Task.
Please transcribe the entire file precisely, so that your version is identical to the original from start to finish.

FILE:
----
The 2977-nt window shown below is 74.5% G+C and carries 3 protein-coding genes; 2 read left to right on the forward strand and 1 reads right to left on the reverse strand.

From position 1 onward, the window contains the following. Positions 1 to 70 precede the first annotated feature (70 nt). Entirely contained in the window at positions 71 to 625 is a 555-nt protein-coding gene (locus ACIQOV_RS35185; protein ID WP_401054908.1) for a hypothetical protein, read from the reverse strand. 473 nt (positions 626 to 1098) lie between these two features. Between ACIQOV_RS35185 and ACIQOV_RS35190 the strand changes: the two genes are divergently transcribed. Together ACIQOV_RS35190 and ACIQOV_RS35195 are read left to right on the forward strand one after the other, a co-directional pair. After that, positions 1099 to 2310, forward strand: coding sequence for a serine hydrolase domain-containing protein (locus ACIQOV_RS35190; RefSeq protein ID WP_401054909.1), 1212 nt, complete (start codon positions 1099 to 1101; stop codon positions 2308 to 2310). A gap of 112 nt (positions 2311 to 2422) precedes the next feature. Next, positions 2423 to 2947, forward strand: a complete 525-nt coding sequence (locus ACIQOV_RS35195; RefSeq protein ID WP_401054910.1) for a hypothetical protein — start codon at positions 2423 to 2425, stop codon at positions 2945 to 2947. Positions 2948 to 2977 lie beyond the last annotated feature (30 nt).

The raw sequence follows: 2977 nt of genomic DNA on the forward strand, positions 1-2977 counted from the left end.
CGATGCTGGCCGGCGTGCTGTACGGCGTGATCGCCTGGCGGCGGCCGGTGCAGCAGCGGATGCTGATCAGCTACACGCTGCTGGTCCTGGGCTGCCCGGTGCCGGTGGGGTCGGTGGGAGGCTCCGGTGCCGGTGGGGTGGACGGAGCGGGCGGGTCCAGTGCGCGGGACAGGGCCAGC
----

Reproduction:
The 2977-nt window shown below is 74.5% G+C and carries 3 protein-coding genes; 2 read left to right on the forward strand and 1 reads right to left on the reverse strand.

From position 1 onward, the window contains the following. Positions 1 to 70 precede the first annotated feature (70 nt). Entirely contained in the window at positions 71 to 625 is a 555-nt protein-coding gene (locus ACIQOV_RS35185; protein ID WP_401054908.1) for a hypothetical protein, read from the reverse strand. 473 nt (positions 626 to 1098) lie between these two features. Between ACIQOV_RS35185 and ACIQOV_RS35190 the strand changes: the two genes are divergently transcribed. Together ACIQOV_RS35190 and ACIQOV_RS35195 are read left to right on the forward strand one after the other, a co-directional pair. After that, positions 1099 to 2310, forward strand: coding sequence for a serine hydrolase domain-containing protein (locus ACIQOV_RS35190; RefSeq protein ID WP_401054909.1), 1212 nt, complete (start codon positions 1099 to 1101; stop codon positions 2308 to 2310). A gap of 112 nt (positions 2311 to 2422) precedes the next feature. Next, positions 2423 to 2947, forward strand: a complete 525-nt coding sequence (locus ACIQOV_RS35195; RefSeq protein ID WP_401054910.1) for a hypothetical protein — start codon at positions 2423 to 2425, stop codon at positions 2945 to 2947. Positions 2948 to 2977 lie beyond the last annotated feature (30 nt).

The raw sequence follows: 2977 nt of genomic DNA on the forward strand, positions 1-2977 counted from the left end.
CGATGCTGGCCGGCGTGCTGTACGGCGTGATCGCCTGGCGGCGGCCGGTGCAGCAGCGGATGCTGATCAGCTACACGCTGCTGGTCCTGGGCTGCCCGGTGCCGGTGGGGTCGGTGGGAGGCTCCGGTGCCGGTGGGGTGGACGGAGCGGGCGGGTCCAGTGCGCGGGACAGGGCCAGC